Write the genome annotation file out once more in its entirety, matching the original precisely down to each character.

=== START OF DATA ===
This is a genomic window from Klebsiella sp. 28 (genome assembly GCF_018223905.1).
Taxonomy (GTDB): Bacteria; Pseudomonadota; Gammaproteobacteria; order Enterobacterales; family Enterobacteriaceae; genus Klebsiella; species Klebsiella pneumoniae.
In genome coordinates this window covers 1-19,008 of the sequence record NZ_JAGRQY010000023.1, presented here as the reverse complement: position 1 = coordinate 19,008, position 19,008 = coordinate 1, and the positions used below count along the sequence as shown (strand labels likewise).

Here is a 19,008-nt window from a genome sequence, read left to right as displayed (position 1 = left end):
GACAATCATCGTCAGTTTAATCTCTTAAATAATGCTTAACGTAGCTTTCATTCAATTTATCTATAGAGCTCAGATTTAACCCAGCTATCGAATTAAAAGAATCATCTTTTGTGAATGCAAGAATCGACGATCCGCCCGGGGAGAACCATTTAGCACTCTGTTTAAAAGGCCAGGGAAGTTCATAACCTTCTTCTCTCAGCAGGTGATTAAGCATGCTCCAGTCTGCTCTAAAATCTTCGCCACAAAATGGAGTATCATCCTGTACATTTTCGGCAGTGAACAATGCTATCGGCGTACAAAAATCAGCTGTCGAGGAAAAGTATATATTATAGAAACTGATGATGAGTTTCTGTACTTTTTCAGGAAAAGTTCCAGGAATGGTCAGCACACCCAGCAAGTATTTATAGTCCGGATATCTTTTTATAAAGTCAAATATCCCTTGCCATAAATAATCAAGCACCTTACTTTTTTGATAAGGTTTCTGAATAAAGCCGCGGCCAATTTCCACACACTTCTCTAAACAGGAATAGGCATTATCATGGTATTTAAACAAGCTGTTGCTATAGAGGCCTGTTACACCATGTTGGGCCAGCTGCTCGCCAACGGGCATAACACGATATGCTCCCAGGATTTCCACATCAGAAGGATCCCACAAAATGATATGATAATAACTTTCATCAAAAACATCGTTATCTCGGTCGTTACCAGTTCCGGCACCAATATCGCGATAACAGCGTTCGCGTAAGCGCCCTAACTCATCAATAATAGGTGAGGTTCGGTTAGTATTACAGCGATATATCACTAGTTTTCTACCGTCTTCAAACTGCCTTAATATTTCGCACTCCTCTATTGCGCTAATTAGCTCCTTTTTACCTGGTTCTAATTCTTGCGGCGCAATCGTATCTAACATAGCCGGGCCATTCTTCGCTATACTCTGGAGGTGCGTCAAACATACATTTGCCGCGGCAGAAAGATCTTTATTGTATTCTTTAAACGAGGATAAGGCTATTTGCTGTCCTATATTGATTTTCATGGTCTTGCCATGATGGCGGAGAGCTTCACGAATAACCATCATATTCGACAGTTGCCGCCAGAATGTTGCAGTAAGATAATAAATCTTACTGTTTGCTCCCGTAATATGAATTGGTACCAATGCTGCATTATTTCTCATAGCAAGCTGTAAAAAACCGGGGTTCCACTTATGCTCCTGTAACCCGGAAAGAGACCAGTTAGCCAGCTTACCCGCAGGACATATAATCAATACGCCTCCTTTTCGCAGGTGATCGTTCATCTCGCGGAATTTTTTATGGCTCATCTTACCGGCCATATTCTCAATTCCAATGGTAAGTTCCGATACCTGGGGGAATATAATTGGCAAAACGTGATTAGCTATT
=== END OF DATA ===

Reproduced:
This is a genomic window from Klebsiella sp. 28 (genome assembly GCF_018223905.1).
Taxonomy (GTDB): Bacteria; Pseudomonadota; Gammaproteobacteria; order Enterobacterales; family Enterobacteriaceae; genus Klebsiella; species Klebsiella pneumoniae.
In genome coordinates this window covers 1-19,008 of the sequence record NZ_JAGRQY010000023.1, presented here as the reverse complement: position 1 = coordinate 19,008, position 19,008 = coordinate 1, and the positions used below count along the sequence as shown (strand labels likewise).

Here is a 19,008-nt window from a genome sequence, read left to right as displayed (position 1 = left end):
GACAATCATCGTCAGTTTAATCTCTTAAATAATGCTTAACGTAGCTTTCATTCAATTTATCTATAGAGCTCAGATTTAACCCAGCTATCGAATTAAAAGAATCATCTTTTGTGAATGCAAGAATCGACGATCCGCCCGGGGAGAACCATTTAGCACTCTGTTTAAAAGGCCAGGGAAGTTCATAACCTTCTTCTCTCAGCAGGTGATTAAGCATGCTCCAGTCTGCTCTAAAATCTTCGCCACAAAATGGAGTATCATCCTGTACATTTTCGGCAGTGAACAATGCTATCGGCGTACAAAAATCAGCTGTCGAGGAAAAGTATATATTATAGAAACTGATGATGAGTTTCTGTACTTTTTCAGGAAAAGTTCCAGGAATGGTCAGCACACCCAGCAAGTATTTATAGTCCGGATATCTTTTTATAAAGTCAAATATCCCTTGCCATAAATAATCAAGCACCTTACTTTTTTGATAAGGTTTCTGAATAAAGCCGCGGCCAATTTCCACACACTTCTCTAAACAGGAATAGGCATTATCATGGTATTTAAACAAGCTGTTGCTATAGAGGCCTGTTACACCATGTTGGGCCAGCTGCTCGCCAACGGGCATAACACGATATGCTCCCAGGATTTCCACATCAGAAGGATCCCACAAAATGATATGATAATAACTTTCATCAAAAACATCGTTATCTCGGTCGTTACCAGTTCCGGCACCAATATCGCGATAACAGCGTTCGCGTAAGCGCCCTAACTCATCAATAATAGGTGAGGTTCGGTTAGTATTACAGCGATATATCACTAGTTTTCTACCGTCTTCAAACTGCCTTAATATTTCGCACTCCTCTATTGCGCTAATTAGCTCCTTTTTACCTGGTTCTAATTCTTGCGGCGCAATCGTATCTAACATAGCCGGGCCATTCTTCGCTATACTCTGGAGGTGCGTCAAACATACATTTGCCGCGGCAGAAAGATCTTTATTGTATTCTTTAAACGAGGATAAGGCTATTTGCTGTCCTATATTGATTTTCATGGTCTTGCCATGATGGCGGAGAGCTTCACGAATAACCATCATATTCGACAGTTGCCGCCAGAATGTTGCAGTAAGATAATAAATCTTACTGTTTGCTCCCGTAATATGAATTGGTACCAATGCTGCATTATTTCTCATAGCAAGCTGTAAAAAACCGGGGTTCCACTTATGCTCCTGTAACCCGGAAAGAGACCAGTTAGCCAGCTTACCCGCAGGACATATAATCAATACGCCTCCTTTTCGCAGGTGATCGTTCATCTCGCGGAATTTTTTATGGCTCATCTTACCGGCCATATTCTCAATTCCAATGGTAAGTTCCGATACCTGGGGGAATATAATTGGCAAAACGTGATTAGCTATT